- Mshengu dropped out of school at age 11 and started working on an orange farm
- His then-boss moved him to the trucking division of the company, where he acquired the knowledge about the trucking business
- Mshengu opened his own trucking business using his boss' trucks and saved his commission until he could purchase his first truck - he now has 52 trucks
Mpumalanga-based businessman and socialite, Sam Mshengu of Sam Holdings, has responded to questions, speculations and criticisms on social media following his 72-car entourage convoy at the Durban July this past weekend.
Sam set tongues wagging after having what is believed to be the longest convoy at the Durban July, boasting top of the range vehicles. But of the 72 cars, only 10 belonged to him. Most people have asked how he made his money.
Mshengu was born in Makwarela in Venda. He had a difficult upbringing due to the passing of his soldier father, who was shot dead in DRC, Congo when Mshengu was only two days old. According to The Citizen, Mshengu told Aldrin Sampear on Power FM that his family had a real struggle to the point of not having food, which resulted in him dropping out of school at age 11.
He started working ion an orange farm in Limpopo at age 11 as a general worker, picking oranges. He worked hard to earn his boss’s trust and was then moved to the trucking division of the company. He absorbed everything there was to know about trucks and the logistics business.
“I learnt everything about trucks and I loved it. I can tell you everything about a truck. He [my boss] gave me an opportunity to be a truck driver and I started delivering maize and other products for him to Zambia and other neighboring countries. He then promoted me and I started working as a controller who was in charge of truck drivers,” he said.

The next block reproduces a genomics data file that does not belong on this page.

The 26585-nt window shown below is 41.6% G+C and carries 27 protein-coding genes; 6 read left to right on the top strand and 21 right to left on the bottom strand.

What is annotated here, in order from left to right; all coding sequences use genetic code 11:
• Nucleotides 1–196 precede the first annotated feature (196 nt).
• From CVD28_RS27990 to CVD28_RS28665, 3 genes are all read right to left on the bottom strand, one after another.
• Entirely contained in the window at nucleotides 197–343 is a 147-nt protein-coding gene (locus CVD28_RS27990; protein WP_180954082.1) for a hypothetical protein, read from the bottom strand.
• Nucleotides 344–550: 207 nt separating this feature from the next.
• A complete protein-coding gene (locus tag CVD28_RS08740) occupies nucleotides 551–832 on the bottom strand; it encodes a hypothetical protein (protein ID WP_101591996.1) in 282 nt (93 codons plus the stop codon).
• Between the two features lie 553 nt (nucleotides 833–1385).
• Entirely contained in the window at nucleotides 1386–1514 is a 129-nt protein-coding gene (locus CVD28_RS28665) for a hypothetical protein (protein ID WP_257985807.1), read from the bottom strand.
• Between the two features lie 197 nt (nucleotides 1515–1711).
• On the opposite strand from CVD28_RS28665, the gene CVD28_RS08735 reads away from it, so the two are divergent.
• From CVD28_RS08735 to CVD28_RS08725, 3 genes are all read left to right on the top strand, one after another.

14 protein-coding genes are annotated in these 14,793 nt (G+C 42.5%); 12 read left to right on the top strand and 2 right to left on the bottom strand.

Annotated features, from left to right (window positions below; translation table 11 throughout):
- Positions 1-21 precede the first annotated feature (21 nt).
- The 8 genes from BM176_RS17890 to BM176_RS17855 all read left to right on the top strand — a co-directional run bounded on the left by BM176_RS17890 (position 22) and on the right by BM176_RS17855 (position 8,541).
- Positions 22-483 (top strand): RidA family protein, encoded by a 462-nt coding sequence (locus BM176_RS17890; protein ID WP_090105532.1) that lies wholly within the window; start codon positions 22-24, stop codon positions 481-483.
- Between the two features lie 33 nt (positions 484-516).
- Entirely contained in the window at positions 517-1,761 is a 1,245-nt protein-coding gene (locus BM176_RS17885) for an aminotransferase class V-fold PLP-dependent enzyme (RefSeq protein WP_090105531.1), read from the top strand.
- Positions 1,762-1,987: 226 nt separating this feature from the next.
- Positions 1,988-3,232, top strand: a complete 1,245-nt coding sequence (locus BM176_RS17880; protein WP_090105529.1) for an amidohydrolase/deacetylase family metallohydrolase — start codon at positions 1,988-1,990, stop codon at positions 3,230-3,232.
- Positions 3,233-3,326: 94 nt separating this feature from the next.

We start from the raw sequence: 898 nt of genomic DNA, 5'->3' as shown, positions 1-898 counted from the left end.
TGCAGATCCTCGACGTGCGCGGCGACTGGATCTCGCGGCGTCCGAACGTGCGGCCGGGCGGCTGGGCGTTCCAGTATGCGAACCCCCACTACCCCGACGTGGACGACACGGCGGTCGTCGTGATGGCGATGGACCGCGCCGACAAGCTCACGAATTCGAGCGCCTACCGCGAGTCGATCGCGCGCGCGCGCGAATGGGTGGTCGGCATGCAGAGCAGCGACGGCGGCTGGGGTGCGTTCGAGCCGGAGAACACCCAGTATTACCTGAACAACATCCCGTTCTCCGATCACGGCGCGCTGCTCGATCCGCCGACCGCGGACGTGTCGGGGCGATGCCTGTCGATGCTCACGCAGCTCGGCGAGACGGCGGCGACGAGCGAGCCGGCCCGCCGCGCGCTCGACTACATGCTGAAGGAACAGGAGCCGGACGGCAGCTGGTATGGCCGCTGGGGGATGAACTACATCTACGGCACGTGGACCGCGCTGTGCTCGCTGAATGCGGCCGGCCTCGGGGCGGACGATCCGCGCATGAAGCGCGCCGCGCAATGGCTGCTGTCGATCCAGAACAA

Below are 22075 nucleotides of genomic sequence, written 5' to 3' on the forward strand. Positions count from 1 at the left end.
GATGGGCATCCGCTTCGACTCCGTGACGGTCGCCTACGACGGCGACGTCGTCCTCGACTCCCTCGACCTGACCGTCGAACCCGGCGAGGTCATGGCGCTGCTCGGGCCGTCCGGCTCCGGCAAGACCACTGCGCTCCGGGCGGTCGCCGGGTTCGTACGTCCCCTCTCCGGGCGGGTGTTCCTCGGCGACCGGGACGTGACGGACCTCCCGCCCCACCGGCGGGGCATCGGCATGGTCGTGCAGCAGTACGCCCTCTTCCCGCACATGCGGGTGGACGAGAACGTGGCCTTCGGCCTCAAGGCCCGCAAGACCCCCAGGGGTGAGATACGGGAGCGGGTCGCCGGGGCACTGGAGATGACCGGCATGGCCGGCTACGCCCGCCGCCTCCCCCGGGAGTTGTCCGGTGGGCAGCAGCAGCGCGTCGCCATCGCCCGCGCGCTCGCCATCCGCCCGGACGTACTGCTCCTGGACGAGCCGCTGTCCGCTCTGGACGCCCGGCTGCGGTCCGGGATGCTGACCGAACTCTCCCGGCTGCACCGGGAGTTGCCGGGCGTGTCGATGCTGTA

Mshengu then used his knowledge he acquired from his boss to start his own trucking business. He registered his company, Sam Holdings Trading, in 2014 and used his boss’ trucks to start his business.
“I got a contract even when I didn’t have a truck at the time. I took my boss’ trucks and registered them. I was getting a commission of R10 at the time. I worked for a long time and raised money to buy my own truck. I could make R300 000 a month with commission and salary at the time.”
Mshengu said he kept working and saving money until he got to R3 million. He used the money to buy three more trucks and trailers, cash.
“Now I have 52 trucks running on the road with machines and plant hire. That’s how I made my money. I’ve never been involved in anything illegal. I do transport with Eskom, but I’m also venturing into mining now with my own mine. It’s all my mind and planning and the mercy of God,” said Mshengu.
Mshengu said there is no secret to how he acquired his millions. It was pure discipline and planning that helped him grab opportunities presented to him and use them to his advantage.
“Once you get an opportunity, God has made sure to give everyone an opportunity to make money, but it’s up to you to decide how you use the money. Leave the champagnes and girls, they won’t help you,” he said.
Ins response to social media’s criticisms on his display of wealth, Mshengu said he was marketing his business and wanted people to know about it through him.
“I’m only doing this for the sake of my business. I have a Shisa Nyama and I wanted you guys to know about it through me.”
Mshengu’s advice to businesses who are still in the early stages is to make peace with not sleeping if they wanted to be successful.
“I start working at 3am and stop around 11pm. My business is a nightmare,” he added.
Mshengu has big plans and is currently working towards getting his dream car, a Rolls Royce, this October.
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